In an interview with 60 Minutes that aired Sunday, President Joe Biden said that U.S. service members would be called up to help Taiwan in the event of a Chinese invasion.
“We agree with what we signed onto a long time ago,” Biden said in the interview. “And that there’s one China policy, and Taiwan makes their own judgments about their independence. We are not moving — we’re not encouraging their being independent. … That’s their decision.”
But when asked if U.S. forces would defend the island, the president took his stance a step further.
“Yes, if in fact there was an unprecedented attack,” Biden said.
While this isn’t the first instance of Biden suggesting the U.S. would support Taiwan, it is the first time he has made it clear that U.S. forces would be involved in such a circumstance. This stands in stark contrast to the United States’ stance on supporting Ukraine in their defense against the Russian invasion.
“So, unlike Ukraine, to be clear, sir,” 60 Minutes correspondent Scott Pelley said to Biden, “U.S. forces, U.S. men and women would defend Taiwan in the event of a Chinese invasion?”
“Yes,” the president said.
A White House official said Monday, however, that President Biden’s comments do not reflect an official change in policy, as reported by CBS News.
Officially, the U.S. still has a “strategic ambiguity” on the topic of U.S. military intervention on behalf of Taiwan. But it’s also important to note that the Taiwan Relations Act signed earlier this year does dictate that the U.S. has to help arm Taiwan in the event of mounting a defense.
U.S. troops have been active in the region as tensions between China and Taiwan continue to escalate, most recently in the form of the cruiser Chancellorsville sailing the Taiwan Strait this September.
In July, China called the repeated transit of the guided-missile destroyer Benfold through the South China Sea a “provocation.” The destroyer is just one of several U.S. ships that routinely patrol Pacific waters to protect maritime stability.
“The ship transited through a corridor in the Strait that is beyond the territorial sea of any coastal State,” 7th Fleet officials said. “The ship’s transit through the Taiwan Strait demonstrates the United States’ commitment to a free and open Indo-Pacific.”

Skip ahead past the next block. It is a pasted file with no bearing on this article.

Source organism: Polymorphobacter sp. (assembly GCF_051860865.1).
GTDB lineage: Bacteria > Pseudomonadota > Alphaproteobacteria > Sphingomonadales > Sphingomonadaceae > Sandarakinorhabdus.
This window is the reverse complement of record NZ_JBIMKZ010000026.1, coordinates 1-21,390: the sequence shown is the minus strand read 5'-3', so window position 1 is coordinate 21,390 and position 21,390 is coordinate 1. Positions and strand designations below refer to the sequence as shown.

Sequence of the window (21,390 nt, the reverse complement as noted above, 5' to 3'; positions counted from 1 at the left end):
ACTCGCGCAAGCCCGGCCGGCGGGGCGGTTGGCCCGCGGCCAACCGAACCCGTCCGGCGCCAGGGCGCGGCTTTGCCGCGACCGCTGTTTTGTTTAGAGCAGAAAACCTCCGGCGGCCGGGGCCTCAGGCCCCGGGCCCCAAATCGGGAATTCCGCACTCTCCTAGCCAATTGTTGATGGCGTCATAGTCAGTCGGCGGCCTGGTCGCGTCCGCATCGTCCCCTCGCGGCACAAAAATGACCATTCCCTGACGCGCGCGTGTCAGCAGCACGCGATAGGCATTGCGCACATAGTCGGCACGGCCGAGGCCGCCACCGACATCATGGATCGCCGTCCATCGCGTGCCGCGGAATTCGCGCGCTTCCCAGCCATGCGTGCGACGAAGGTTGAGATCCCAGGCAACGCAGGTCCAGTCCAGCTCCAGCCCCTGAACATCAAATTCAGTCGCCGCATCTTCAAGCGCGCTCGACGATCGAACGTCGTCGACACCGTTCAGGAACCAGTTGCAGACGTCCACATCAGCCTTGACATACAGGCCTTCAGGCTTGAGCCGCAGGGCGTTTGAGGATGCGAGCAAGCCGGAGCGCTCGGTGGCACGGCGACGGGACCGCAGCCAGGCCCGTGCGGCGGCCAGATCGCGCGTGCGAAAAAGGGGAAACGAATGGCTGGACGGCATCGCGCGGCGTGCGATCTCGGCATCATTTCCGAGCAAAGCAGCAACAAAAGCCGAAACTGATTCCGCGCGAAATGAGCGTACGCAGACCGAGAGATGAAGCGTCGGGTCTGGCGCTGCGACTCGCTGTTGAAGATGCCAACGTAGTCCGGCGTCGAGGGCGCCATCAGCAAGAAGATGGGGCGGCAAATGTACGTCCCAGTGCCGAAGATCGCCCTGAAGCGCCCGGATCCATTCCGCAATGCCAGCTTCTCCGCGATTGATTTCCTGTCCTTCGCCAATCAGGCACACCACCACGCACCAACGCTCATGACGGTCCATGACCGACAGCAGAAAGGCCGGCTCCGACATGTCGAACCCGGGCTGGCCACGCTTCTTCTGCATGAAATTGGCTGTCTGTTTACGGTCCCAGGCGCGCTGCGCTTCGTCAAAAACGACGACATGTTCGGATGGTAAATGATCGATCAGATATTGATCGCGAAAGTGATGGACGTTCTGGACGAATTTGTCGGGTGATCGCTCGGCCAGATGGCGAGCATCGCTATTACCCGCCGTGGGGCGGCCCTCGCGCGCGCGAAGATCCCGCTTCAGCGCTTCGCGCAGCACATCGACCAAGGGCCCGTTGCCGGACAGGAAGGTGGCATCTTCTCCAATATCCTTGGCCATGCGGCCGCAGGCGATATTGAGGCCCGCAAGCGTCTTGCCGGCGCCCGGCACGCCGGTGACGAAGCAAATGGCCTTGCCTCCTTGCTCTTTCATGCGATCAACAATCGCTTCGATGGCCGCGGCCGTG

U.S. Army Pacific’s Gen. Charles Flynn also suggested that the Army will be leaving rockets behind in Japan following the conclusion of joint-exercise Orient Shield 22. The training operation marked the first time U.S. troops fired Javelins in Japan.
Flynn’s comments, meanwhile, indicate that important gear such as High Mobility Artillery Rocket Systems, or HIMARS, will remain at the Japanese Ground Self Defense Force’s base on Amami Oshima — a chain of islands that sit between the Japanese mainland and Taiwan — until at least the next joint exercise, Reuters reported.
“It’s an opportunity for us to keep capabilities forward. Some of the equipment we are just going to leave here,” Flynn told Reuters.
According to a separate Reuters report published Monday, China has publicly decried the president’s comments.
Mao Ning, a spokesperson for the Chinese foreign ministry, said last month that China has the right to take every measure necessary against any actions that aim to split the nation apart.
“We are willing to do our best to strive for peaceful reunification,” Mao said. “At the same time, we will not tolerate any activities aimed at secession.”
Mao also warned the U.S. to be wary of sending the “wrong signals” to Taiwan separatist forces, further implying the need for a mindful approach in how the U.S. handles Taiwan-related affairs.
Rachel is a Marine Corps veteran and a master’s candidate at New York University’s Business & Economic Reporting program.
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